Frequent driving or increased computer work in connection with cataracts are certainly reasons why an affected patient can be operated on faster than a patient who does not necessarily need full eyesight every day. For many, a slight clouding of the lens of the eye cannot be a decisive argument in favor of an eye operation. At the same time, however, there is no reason not to seek surgical help due to an advanced age.
Cataracts are often more insidious than abrupt, so that the strength of the eyesight slowly but steadily decreases. Not least for this reason, the impairment is not really noticed by some sick people. In the event of a check-up at the optician or ophthalmologist, this usually ends in a real surprise when it is discovered how much the eyesight has already decreased.
Cataracts and the course of the operation
Cataracts in both eyes often cause the surgeon to operate on the eye with the more severe damage first. The organ of vision is widened using special eye drops. In addition, a clip is inserted, which ensures that the eye remains open throughout the entire operation. It is individually possible to inject a local anesthetic next to the eye.
Step 1 of the OP:
The surgeon makes a small cut of around two to three millimeters on the cornea of the eye. This incision is used by the doctor as access to the area that needs to be operated on and thus opens the anterior capsule of the eye lens. Since this is such a small incision, it does not have to be sewn, because it closes itself again after the procedure.
Step 2 of the OP:
In this step, phacoemulsification takes place, i.e. the core of the lens and the cortex are liquefied by means of ultrasound. If the tissue has liquefied, the surgeon can completely suction it out of the organ of vision.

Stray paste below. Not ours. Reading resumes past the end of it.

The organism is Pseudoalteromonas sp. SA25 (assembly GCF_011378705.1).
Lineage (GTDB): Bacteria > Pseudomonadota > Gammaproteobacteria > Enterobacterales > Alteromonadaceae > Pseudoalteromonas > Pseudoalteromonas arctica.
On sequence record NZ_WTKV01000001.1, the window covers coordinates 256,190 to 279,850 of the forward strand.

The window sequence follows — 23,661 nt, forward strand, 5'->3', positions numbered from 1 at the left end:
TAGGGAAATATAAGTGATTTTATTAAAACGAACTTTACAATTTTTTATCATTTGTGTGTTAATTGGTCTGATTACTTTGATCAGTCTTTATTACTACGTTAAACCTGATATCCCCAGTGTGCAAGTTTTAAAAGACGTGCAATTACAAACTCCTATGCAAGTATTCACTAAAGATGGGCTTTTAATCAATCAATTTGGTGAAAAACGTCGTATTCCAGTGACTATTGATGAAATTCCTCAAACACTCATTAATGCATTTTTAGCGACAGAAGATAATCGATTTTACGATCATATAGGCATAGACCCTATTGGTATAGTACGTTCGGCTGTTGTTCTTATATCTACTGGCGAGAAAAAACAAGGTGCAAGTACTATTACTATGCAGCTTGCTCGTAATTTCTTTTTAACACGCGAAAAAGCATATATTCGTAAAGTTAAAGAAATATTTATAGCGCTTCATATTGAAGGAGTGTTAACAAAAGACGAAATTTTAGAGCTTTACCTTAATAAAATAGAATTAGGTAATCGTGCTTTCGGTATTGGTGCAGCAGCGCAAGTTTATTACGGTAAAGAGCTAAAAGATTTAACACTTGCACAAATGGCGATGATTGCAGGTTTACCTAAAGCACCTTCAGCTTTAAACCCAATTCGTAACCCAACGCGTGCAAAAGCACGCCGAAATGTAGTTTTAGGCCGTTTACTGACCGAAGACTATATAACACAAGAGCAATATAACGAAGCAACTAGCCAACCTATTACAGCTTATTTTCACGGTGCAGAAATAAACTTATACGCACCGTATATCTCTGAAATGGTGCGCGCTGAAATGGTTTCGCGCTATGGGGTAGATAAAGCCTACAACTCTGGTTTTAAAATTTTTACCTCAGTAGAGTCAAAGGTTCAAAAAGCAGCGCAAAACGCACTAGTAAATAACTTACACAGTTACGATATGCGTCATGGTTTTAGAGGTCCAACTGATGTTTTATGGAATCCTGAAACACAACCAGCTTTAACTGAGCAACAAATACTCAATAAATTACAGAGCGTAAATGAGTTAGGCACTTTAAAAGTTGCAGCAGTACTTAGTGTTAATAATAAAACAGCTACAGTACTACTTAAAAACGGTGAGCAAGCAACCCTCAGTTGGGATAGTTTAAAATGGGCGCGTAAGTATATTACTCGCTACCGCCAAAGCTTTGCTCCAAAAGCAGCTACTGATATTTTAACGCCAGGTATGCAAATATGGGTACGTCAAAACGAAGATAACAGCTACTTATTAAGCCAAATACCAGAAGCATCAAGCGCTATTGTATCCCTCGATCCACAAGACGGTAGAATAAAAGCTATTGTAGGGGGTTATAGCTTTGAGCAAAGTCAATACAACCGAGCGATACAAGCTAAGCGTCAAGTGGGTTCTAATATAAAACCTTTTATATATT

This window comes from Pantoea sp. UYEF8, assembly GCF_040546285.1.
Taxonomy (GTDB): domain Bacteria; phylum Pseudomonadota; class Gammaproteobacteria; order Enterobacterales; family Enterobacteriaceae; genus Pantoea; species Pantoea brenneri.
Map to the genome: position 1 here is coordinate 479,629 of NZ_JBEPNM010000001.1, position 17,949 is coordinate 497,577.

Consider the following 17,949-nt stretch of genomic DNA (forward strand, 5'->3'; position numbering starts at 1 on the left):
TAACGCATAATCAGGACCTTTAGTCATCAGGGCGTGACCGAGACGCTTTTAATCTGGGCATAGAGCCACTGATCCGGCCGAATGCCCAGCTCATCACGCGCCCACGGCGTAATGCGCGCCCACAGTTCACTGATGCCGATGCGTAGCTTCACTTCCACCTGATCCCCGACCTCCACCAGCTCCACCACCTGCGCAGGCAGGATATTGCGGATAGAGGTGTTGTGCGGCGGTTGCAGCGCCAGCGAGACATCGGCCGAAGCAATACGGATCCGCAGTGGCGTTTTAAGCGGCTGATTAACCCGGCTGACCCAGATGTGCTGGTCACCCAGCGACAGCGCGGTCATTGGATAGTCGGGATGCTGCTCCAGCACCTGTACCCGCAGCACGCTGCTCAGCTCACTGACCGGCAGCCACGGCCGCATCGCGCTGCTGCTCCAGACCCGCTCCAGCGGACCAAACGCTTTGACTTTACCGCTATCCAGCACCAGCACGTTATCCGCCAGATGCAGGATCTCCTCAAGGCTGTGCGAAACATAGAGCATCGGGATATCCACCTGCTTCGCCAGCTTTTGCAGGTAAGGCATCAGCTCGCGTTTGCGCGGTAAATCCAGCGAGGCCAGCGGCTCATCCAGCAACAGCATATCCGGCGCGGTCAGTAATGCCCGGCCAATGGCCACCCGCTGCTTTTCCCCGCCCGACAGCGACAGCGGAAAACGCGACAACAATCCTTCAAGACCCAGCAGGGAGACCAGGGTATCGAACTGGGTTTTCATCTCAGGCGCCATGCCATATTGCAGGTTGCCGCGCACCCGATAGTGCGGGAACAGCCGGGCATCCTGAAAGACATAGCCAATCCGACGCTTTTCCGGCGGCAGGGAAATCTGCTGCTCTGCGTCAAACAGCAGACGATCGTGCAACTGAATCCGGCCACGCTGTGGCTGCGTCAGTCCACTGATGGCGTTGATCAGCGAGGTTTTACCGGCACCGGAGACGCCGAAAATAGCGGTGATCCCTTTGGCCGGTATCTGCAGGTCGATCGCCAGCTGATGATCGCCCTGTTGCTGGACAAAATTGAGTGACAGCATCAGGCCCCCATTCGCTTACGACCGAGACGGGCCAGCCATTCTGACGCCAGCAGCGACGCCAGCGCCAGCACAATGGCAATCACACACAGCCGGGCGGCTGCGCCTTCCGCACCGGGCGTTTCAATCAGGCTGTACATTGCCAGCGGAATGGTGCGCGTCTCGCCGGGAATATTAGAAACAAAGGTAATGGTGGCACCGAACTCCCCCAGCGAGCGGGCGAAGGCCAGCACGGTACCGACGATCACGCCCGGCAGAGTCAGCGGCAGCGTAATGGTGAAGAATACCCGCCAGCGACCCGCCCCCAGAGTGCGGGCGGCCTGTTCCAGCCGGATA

Step 3 of the OP:
In step three, the folded or rolled IOL is used by inserting it into the capsular bag through the tiny opening in the incision. For this purpose, the surgeon often leaves the lateral and rear eye lens capsules in the organ of vision, in which the artificial lens then unfolds to its full size. The implant is centered and anchored using the smallest retaining bracket in the posterior chamber lens (capsule oval).
Cataracts – Treatment after surgery
The surgically treated eye is covered by an ointment bandage for protection until the following day. If the cataract operation is carried out on an outpatient basis, the patient can return home after a few hours’ stay. In the case of inpatient surgery, on the other hand, the stay in the hospital amounts to two to three days.
So that the healing process can proceed as desired, the doctor prescribes anti-inflammatory and antibiotic eye drops for about a month. These must be applied strictly according to the regulations. In addition, people who have had surgery do well if they are careful when washing their hair and showering. After the operation, contact with water should be avoided for a few days if possible. The same applies, of course, to soap and other care products for the face.
The healing process is closely monitored at regular, short intervals by an ophthalmologist. The intraocular pressure is also checked by using cortisone-based eye drops. Many operated patients can see much more clearly and better immediately after the operation. However, it must be mentioned that there may be fluctuations in vision, especially within the first few weeks. It takes some time until the doctor re-measures the eyesight and new glasses may be ordered.
You can find more information on the topic at https://www.aumedo.de/katarakt-grauer-star/.